A clinical trial is a term we have all heard and it encompasses many different types of approaches, some observational while others are interventional. There is much exciting research going on globally but that research cannot be translated into treatments that will benefit patients unless clinical trials are filled and we work together to promote and support the science.

Cure Parkinson’s International Linked Clinical Trials (iLCT) programme is a drug repurposing and repositioning initiative, that seeks to significantly reduce the time taken to bring much needed, and potentially curative treatments into the clinic for the Parkinson’s community. There are iLCT trials that are actively recruiting participants now.

iLCT studies recruiting now

We fund and support clinical trials which seek to slow, stop or reverse Parkinson’s. We have clinical trials within the International Linked Clinical Trials programme that are actively seeking people to take part now.

Read more here
Find other studies recruiting

New treatments for Parkinson’s will only become available after they have been tested in those volunteers affected by the disease.

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The Clinical Trials Charter

The Clinical Trials Charter has been developed by people with Parkinson’s and clinicians.

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Why take part in clinical research? 

Participation in clinical trials requires a certain amount of selfless commitment but it can also be a rewarding experience allowing those who dedicate their time and energy to be a part of something much larger; something that has the potential to make a life-changing difference in the lives of many.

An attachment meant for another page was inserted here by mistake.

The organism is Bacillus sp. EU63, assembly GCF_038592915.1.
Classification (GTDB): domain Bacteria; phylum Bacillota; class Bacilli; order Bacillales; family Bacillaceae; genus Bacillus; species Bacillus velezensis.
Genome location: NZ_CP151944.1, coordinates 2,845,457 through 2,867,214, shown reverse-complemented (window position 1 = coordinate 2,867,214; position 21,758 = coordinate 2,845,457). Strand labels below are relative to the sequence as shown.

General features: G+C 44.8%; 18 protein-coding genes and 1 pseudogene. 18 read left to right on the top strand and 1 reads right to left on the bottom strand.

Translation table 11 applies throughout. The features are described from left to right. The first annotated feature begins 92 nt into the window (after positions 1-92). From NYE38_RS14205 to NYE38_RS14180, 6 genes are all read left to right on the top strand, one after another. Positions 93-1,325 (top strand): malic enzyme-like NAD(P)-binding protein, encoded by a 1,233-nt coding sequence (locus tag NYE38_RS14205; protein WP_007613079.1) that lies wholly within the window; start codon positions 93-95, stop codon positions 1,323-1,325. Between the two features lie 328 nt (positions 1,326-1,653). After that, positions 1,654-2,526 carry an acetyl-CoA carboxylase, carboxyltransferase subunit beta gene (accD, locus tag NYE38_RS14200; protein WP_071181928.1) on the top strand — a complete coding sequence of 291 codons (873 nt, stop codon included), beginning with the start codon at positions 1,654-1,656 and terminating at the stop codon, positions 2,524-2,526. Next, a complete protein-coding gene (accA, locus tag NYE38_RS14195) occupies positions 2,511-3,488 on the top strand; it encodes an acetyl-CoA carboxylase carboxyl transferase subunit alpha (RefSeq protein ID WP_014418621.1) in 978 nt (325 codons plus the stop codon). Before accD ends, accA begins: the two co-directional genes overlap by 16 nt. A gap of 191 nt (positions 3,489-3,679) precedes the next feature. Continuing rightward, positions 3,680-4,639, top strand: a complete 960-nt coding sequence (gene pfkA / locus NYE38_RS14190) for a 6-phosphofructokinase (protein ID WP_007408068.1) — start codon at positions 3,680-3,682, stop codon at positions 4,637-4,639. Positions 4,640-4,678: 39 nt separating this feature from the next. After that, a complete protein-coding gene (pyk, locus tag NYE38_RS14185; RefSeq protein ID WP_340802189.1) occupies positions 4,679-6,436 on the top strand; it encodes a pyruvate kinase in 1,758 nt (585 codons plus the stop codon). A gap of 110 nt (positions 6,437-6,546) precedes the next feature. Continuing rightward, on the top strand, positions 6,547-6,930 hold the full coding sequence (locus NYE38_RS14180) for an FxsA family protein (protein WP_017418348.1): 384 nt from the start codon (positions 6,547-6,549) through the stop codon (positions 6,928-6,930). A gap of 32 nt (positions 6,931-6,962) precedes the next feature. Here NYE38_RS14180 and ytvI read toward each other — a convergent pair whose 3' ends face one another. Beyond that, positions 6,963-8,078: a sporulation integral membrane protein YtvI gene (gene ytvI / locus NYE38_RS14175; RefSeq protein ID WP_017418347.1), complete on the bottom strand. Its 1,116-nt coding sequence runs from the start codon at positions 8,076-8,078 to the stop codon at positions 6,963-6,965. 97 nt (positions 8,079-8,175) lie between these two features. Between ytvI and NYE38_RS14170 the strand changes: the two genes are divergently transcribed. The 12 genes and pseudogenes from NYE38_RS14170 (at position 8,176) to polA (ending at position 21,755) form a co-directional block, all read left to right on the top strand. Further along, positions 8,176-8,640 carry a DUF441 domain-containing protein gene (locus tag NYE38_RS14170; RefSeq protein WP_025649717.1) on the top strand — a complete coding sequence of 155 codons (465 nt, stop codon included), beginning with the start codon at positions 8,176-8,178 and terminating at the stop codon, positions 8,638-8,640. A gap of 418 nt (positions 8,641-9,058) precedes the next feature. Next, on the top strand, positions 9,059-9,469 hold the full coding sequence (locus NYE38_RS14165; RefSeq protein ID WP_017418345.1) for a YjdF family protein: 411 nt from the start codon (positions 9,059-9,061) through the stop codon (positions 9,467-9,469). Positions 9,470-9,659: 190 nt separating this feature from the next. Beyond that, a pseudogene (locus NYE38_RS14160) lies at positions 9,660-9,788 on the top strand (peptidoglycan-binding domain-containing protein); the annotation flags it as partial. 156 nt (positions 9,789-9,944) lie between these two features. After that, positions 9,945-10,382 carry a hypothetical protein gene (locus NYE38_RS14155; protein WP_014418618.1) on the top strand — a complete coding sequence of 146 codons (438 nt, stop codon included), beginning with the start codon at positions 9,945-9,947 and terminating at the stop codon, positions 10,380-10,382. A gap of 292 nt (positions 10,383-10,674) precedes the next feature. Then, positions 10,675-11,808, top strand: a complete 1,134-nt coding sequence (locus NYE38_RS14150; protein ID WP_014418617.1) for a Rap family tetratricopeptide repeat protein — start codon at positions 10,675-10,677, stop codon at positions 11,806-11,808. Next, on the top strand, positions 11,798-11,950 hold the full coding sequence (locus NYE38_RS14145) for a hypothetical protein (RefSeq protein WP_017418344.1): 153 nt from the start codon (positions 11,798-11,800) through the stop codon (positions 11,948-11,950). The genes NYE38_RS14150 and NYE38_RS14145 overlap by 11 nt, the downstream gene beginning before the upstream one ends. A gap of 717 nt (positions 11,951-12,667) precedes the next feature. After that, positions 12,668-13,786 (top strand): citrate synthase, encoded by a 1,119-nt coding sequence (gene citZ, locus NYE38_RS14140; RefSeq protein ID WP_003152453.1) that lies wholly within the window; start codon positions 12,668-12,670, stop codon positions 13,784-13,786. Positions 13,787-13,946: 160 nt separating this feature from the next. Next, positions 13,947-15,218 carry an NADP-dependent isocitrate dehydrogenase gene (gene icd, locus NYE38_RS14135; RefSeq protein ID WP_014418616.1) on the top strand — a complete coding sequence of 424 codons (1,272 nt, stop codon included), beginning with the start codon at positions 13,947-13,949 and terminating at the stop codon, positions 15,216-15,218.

For some, it is the possibility that if a study is investigating a drug, participants might benefit from the treatment before it is available to many.  Others sign up out of altruism, wanting to make a difference to future generations; and some join for curiosity to learn more about their Parkinson’s – essential if we are to develop personalised medicine solutions in the future.  Another key factor is that clinical trial participants will see the research study team frequently (whether online or in person) in addition to their usual Parkinson’s appointments. This means that any changes in a participant’s Parkinson’s can be discussed, and if possible, addressed.

There is emerging evidence that the research-active have better overall health outcomes, for example, a 2020 publication, by researchers at Cumbria Partnership NHS Foundation Trust, found that patients admitted to more research-active hospitals have more confidence in staff and are better informed about their condition and medication.

With special thanks to Soania Mathur, whose blog was used in some of the content of this page.